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5 December 2013 11:26 am ,
Vol. 342 ,
Researchers have been hot on the trail of the elusive Denisovans, a type of ancient human known only by their DNA and...
Thousands of scientists in the Russian Academy of Sciences (RAS) are about to lose their jobs as a result of the...
Dyslexia, a learning disability that hinders reading, hasn't been associated with deficits in vision, hearing, or...
Exotic, elusive, and dangerous, snakes have fascinated humankind for millennia. They can be hard to find, yet their...
Researchers have sequenced and analyzed the first two snake genomes, which represent two evolutionary extremes. The...
Snake venoms are remarkably complex mixtures that can stun or kill prey within minutes. But more and more researchers...
At age 30, Dutch biologist Freek Vonk has built up a respectable career as a snake scientist. But in his home country,...
Since arriving on the island of Guam in the 1940s, the brown tree snake ( Boiga irregularis ) has extirpated native...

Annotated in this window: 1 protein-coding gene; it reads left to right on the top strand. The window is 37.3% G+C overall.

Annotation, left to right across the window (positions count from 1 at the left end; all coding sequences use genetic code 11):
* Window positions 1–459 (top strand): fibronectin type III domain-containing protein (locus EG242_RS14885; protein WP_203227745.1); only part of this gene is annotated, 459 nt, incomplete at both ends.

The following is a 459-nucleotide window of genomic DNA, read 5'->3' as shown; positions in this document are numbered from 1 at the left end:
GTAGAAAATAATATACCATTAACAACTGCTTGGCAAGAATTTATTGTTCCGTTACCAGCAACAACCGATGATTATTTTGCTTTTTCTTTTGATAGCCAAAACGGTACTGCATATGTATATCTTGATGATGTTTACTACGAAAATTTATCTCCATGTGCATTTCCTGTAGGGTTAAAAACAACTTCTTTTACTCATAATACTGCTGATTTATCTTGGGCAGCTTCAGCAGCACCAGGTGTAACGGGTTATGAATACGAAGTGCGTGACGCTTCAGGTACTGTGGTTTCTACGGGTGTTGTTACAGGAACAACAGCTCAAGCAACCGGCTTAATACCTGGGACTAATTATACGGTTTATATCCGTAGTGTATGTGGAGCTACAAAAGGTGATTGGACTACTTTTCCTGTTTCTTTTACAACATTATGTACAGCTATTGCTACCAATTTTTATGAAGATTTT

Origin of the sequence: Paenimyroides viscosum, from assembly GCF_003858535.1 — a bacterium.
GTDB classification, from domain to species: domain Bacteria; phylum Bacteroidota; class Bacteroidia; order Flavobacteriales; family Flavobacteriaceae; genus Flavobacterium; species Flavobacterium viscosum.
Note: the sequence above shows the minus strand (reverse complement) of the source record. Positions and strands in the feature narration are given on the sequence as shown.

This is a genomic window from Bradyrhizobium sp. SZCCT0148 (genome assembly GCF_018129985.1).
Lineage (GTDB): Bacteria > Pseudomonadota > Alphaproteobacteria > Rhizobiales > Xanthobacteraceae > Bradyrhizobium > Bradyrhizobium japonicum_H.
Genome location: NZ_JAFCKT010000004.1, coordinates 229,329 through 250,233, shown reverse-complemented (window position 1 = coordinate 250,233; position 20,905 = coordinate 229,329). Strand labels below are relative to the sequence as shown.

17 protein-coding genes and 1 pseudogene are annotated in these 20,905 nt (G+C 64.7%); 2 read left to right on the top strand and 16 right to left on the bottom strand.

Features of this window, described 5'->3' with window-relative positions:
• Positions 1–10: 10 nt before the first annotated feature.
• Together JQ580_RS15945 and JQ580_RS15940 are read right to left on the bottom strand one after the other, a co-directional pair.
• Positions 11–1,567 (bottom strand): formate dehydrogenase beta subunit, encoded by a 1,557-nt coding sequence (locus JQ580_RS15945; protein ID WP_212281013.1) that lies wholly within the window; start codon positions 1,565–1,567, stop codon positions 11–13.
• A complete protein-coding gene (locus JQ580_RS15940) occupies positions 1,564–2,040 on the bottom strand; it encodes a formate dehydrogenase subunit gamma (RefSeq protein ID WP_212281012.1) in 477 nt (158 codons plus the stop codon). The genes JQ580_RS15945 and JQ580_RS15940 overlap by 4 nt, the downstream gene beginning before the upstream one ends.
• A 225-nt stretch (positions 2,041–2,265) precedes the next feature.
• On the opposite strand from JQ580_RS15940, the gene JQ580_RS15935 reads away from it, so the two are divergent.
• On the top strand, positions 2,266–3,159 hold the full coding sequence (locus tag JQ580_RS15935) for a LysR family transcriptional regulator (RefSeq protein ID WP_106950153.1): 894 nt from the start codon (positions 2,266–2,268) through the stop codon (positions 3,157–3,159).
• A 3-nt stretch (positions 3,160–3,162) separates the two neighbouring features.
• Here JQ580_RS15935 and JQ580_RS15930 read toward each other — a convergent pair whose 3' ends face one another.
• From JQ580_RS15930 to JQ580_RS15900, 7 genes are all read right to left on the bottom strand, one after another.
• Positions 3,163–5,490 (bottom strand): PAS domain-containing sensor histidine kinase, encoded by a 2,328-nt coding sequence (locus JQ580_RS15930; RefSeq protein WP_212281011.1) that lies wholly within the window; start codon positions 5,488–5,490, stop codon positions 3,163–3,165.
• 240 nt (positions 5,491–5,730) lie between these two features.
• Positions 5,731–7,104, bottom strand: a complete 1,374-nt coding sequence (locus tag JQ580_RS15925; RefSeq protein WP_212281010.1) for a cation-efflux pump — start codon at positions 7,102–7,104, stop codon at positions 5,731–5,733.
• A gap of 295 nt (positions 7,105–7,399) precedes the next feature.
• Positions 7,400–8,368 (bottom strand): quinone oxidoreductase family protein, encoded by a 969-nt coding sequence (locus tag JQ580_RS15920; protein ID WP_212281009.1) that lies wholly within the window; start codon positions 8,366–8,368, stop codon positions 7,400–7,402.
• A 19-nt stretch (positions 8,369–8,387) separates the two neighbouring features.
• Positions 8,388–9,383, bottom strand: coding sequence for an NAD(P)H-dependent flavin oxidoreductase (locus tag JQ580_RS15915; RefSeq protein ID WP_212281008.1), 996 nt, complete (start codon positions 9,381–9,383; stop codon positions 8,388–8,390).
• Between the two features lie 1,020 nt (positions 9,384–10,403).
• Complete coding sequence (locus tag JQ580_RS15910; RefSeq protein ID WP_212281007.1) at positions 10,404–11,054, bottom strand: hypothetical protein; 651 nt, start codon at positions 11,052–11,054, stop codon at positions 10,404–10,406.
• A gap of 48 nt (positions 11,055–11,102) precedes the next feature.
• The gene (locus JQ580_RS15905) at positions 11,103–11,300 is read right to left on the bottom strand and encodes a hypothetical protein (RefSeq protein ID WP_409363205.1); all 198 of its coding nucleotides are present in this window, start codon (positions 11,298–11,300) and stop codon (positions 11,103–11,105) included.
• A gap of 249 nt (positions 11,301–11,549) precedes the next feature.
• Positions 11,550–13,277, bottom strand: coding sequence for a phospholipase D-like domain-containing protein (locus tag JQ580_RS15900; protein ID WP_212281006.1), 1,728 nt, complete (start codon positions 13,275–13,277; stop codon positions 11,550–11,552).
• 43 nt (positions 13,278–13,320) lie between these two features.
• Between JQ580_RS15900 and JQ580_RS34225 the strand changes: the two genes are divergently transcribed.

- 5 December 2013 11:26 am , Vol. 342 , #6163
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Internet and the Green Economy
22 December 1999 7:00 pm
Feeling guilty about those hours you spent over the holidays shopping at dot com stores? Take solace in the thought that your online habits might help stave off global warming, according to a provocative new report.
Struck by data showing a plateau in U.S. energy consumption just as the commercial Internet has taken off, researchers at the nonprofit Center for Energy and Climate Solutions near Washington, D.C., set about analyzing how online shopping, telecommuting, and other Net habits may be saving energy. For example, the group calculates that buying a book from Amazon.com instead of from a bookstore consumes 1/16 as much energy, as Amazon.com sells eight times as many books per square meter of building space and has lower square-meter utility costs. Supporting this hypothesis, says lead author Joseph Romm, a former head of energy efficiency at the Department of Energy (DOE), are "astonishing data" showing that the economy boomed 4% in 1997 and 1998 while energy consumption barely rose. Despite low fuel prices, energy consumption per dollar of gross domestic product fell more than 3% each of those years, a trend too large to be explained by factors such as warmer winters, says Romm. If the pattern holds, "it will be much easier to meet the Kyoto [climate treaty] targets than everybody says," he says.
Some observers call the report's conclusions premature. The gain in energy efficiency "is certainly consistent with a beneficial effect of computers in the marketplace," but drawing conclusions from only 2 years of data "leaves me just a tad skeptical," says Joel Darmstadter of Resources for the Future in Washington, D.C.